‘It breaks my heart’
New Carrington in west Trafford, which includes the former Shell Carrington industrial estate, is the largest housing site allocated in Places for Everyone.
Around 60 years ago, Barbara Blaber would walk along the moss with her dad and dog, learning about the wildflowers that grow at this unique beauty spot.
“It breaks my heart to think it’s going to be eradicated,” she said.
Marj Powner, who also lives nearby, first found out about the plans to build on the moss after spotting a sign warning that trespassers would be prosecuted. She set up a public meeting attracting more than 100 attendees before contacting developer Himor – now Wain Estates – who replaced the sign. However, the landowner’s intentions for the site to be developed remain.
The high-quality agricultural land is still farmed with wheat, barley, potatoes and carrots among the crops which grow on the land set to be developed. For much the year, some of the site is underwater, making residents of the neighbouring estate worry that developing the land would lead to flooding.
“The water has to go somewhere,” says Lorraine Eagling who walks and cycles on the moss regularly.
More than 1,000 horses are stabled on or around Carrington Moss with several riding centres using the site where a new relief road is planned.Nicole McGawley, who is one of 13,000 people who uses Carrington Riding Centre, says horses would ‘freak out’ from all the noise on the major roads. She would not dare ride along the A6144 or cross the new road, leaving her ‘trapped’ on one side of the circular route which is well used by horseriders.
The moss is also home to birds, butterflies and bats – as well as water voles which are recognised as being under serious threat of habitat loss in the UK. Marj fears the new relief road through the moss would be ‘full of roadkill’.
But perhaps the biggest concern for the Friends of Carrington Moss is that the site is precious peatland – increasingly rare in the UK – which captures carbon.
“The fact that they want to dig up peat is shocking,” says Janet Turnbull. “The country has so little peat.”
Carrington is not the only moss earmarked for development in the masterplan. New housing is planned on Broadbent Moss in Oldham and Chat Moss in Salford while Ashton Moss in Tameside would be turned into industrial land. Of the 38 sites earmarked for development in Places for Everyone, 34 are on protected green belt land while others have green fields but are not protected.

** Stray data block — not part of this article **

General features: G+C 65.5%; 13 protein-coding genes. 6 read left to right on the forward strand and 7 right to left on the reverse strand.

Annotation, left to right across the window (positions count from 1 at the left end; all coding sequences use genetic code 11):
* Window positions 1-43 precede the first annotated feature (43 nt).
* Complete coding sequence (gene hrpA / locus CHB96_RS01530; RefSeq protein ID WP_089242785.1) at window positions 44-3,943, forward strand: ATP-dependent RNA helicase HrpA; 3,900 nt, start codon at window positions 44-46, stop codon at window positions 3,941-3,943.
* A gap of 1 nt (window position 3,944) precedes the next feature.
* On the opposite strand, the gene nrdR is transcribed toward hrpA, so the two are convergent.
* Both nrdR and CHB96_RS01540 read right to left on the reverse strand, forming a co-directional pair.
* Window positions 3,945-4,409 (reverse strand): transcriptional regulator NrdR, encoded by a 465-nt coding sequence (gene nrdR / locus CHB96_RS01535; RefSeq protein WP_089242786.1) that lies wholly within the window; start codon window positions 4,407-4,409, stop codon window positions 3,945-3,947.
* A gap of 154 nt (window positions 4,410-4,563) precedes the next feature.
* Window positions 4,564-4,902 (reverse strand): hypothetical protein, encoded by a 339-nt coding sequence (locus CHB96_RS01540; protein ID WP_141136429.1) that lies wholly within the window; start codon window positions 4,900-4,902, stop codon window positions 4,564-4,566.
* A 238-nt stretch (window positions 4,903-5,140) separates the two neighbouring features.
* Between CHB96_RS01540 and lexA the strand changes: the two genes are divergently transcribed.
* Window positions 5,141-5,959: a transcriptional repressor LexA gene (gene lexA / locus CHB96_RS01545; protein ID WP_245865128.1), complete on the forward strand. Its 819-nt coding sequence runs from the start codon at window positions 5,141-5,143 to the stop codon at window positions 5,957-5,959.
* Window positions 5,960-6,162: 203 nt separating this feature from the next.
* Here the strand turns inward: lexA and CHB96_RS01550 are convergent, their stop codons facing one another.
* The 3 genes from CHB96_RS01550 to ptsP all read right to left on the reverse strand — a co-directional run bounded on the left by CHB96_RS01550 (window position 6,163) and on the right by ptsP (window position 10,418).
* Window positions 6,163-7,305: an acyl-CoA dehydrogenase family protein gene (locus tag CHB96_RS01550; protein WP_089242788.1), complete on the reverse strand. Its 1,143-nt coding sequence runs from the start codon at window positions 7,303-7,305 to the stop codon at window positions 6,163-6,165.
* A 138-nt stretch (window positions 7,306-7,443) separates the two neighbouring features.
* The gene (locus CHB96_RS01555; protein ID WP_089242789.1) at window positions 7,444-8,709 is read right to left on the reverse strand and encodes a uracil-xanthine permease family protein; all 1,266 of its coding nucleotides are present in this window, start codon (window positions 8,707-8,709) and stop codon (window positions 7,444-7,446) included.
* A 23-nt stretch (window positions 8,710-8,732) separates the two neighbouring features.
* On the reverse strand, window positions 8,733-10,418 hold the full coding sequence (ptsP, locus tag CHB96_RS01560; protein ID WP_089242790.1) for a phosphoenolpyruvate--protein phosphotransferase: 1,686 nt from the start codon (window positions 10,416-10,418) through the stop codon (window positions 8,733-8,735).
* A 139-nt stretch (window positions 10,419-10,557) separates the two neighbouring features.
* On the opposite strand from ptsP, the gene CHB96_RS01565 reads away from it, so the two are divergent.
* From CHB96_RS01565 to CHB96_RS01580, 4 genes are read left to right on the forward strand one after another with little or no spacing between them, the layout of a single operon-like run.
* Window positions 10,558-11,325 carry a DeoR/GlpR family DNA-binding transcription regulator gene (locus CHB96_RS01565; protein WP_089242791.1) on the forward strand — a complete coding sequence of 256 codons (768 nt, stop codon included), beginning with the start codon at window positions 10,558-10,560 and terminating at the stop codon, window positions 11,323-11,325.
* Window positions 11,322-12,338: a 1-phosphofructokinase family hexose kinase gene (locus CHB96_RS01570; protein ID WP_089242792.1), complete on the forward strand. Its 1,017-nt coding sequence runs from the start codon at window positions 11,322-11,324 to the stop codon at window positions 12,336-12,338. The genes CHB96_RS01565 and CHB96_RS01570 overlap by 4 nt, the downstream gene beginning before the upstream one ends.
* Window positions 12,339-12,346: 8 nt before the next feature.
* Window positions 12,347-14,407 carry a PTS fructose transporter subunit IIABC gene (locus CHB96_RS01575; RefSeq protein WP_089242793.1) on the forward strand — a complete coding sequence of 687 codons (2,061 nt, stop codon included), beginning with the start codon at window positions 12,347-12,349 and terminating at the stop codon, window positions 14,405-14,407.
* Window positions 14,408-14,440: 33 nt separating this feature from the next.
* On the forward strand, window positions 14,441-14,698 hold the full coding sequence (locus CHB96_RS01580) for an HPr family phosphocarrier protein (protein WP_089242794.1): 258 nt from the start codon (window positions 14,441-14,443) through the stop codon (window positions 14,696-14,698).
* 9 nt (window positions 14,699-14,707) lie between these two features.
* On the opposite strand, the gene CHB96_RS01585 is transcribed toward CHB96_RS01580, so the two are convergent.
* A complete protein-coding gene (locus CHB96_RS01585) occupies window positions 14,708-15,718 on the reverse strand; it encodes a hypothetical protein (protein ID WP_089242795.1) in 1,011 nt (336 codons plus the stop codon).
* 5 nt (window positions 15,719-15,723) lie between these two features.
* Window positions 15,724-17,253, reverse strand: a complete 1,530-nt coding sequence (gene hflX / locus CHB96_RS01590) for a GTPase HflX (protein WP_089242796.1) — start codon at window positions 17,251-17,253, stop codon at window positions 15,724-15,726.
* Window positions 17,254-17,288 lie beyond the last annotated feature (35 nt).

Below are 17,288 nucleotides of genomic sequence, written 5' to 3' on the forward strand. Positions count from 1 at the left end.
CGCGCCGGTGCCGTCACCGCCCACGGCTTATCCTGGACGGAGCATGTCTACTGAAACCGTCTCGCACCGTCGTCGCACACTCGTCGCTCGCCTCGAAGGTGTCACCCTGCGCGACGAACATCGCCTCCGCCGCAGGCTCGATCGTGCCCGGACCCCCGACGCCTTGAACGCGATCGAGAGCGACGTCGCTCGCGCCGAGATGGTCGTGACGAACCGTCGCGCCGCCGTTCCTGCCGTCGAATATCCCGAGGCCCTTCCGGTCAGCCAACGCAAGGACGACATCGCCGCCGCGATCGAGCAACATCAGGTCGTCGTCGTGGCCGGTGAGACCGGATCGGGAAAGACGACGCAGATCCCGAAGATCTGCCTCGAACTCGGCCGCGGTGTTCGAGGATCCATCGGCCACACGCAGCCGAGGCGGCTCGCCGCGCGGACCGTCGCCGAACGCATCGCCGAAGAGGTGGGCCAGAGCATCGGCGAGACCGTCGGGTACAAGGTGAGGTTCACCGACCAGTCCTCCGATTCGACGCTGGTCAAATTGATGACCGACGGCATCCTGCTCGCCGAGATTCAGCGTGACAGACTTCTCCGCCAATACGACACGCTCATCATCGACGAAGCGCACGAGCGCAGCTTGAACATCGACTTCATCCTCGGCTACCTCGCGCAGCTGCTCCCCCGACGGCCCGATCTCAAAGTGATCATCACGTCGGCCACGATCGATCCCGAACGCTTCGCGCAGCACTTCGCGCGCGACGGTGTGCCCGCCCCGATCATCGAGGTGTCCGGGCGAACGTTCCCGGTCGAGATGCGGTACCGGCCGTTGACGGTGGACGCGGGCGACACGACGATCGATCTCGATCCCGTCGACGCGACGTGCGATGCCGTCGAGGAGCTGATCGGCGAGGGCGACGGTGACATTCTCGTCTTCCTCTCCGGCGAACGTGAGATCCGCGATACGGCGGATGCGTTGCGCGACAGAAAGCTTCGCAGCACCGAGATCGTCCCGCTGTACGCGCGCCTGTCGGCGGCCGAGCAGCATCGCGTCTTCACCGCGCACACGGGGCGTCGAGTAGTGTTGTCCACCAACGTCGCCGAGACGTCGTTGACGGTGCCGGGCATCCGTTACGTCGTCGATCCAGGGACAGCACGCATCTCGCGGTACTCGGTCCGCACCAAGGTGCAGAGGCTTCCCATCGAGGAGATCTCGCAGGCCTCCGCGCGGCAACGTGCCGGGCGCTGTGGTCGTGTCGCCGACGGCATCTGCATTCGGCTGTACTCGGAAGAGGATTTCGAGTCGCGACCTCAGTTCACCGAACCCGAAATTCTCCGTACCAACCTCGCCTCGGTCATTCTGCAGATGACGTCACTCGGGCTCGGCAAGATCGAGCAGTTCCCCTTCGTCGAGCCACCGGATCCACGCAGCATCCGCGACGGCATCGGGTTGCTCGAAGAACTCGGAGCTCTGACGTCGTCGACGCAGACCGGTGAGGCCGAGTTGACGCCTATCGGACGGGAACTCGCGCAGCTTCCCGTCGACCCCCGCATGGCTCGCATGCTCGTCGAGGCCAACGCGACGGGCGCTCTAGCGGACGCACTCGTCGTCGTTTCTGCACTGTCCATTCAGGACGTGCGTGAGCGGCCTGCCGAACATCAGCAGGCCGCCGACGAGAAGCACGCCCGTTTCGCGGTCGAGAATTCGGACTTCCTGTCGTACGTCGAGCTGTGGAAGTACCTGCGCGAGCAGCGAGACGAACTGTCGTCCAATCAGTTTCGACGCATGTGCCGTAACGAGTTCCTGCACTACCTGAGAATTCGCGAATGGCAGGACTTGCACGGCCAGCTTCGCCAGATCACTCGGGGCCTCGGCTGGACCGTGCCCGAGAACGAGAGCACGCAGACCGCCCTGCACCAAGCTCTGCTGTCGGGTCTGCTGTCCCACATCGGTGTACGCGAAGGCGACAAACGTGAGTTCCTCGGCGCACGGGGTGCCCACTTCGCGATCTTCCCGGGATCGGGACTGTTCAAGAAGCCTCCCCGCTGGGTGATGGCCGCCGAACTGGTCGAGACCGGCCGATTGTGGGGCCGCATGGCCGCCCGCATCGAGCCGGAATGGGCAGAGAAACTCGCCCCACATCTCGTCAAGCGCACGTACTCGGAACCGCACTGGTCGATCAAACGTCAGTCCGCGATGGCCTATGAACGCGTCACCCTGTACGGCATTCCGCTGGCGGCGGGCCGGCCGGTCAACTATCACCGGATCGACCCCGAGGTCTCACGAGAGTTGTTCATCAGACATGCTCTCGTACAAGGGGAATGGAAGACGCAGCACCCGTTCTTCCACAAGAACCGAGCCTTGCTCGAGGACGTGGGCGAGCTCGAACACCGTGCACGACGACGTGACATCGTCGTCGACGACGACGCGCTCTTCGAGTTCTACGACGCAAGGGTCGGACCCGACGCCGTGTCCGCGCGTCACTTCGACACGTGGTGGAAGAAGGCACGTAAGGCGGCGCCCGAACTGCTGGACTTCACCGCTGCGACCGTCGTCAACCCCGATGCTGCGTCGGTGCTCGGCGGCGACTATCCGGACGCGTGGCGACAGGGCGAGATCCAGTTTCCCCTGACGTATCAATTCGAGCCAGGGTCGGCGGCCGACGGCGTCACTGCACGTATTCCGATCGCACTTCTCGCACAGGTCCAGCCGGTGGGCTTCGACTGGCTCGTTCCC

Under the plan, some sites would gain new protections, limiting the net green belt reduction across Greater Manchester to around 3.3 pc – 1,754 ha in total. But campaigners have criticised the way sites have been selected and claim that there is no need for any green belt land to be released for new housing.
Marj, who is also part of the Save Greater Manchester’s Greenbelt group, says most of the sites allocations in the plan are not well served by public transport.
She points to the population estimates used, saying this is part of the problem. Following government guidance, Places for Everyone applies a formula to forecast how much housing will be needed which is based on 2014 figures.
But the latest census data from last year, together with updated figures from 2016 and 2018, suggest that these estimates are ‘overstated’, Marj argues. Based on the 2011 census average household size of 2.38 people per home, she says, this would the 164,880 new homes planned would house 392,000 people – more than double the population of the borough of Bury in 2021.
Despite this ‘exponential’ population increase, no land has been allocated for new hospitals with ‘insufficent’ provision of schools, doctors and dentists. Campaigners claim that, without any growth, Greater Manchester would have an additional population of 158,000 people, requiring just 69,000 new homes.
“This is massively excessive,” Marj says.
But even with these ‘overstated’ estimates, the Places for Everyone document itself recognises that there is no need to release any green belt, critics claim.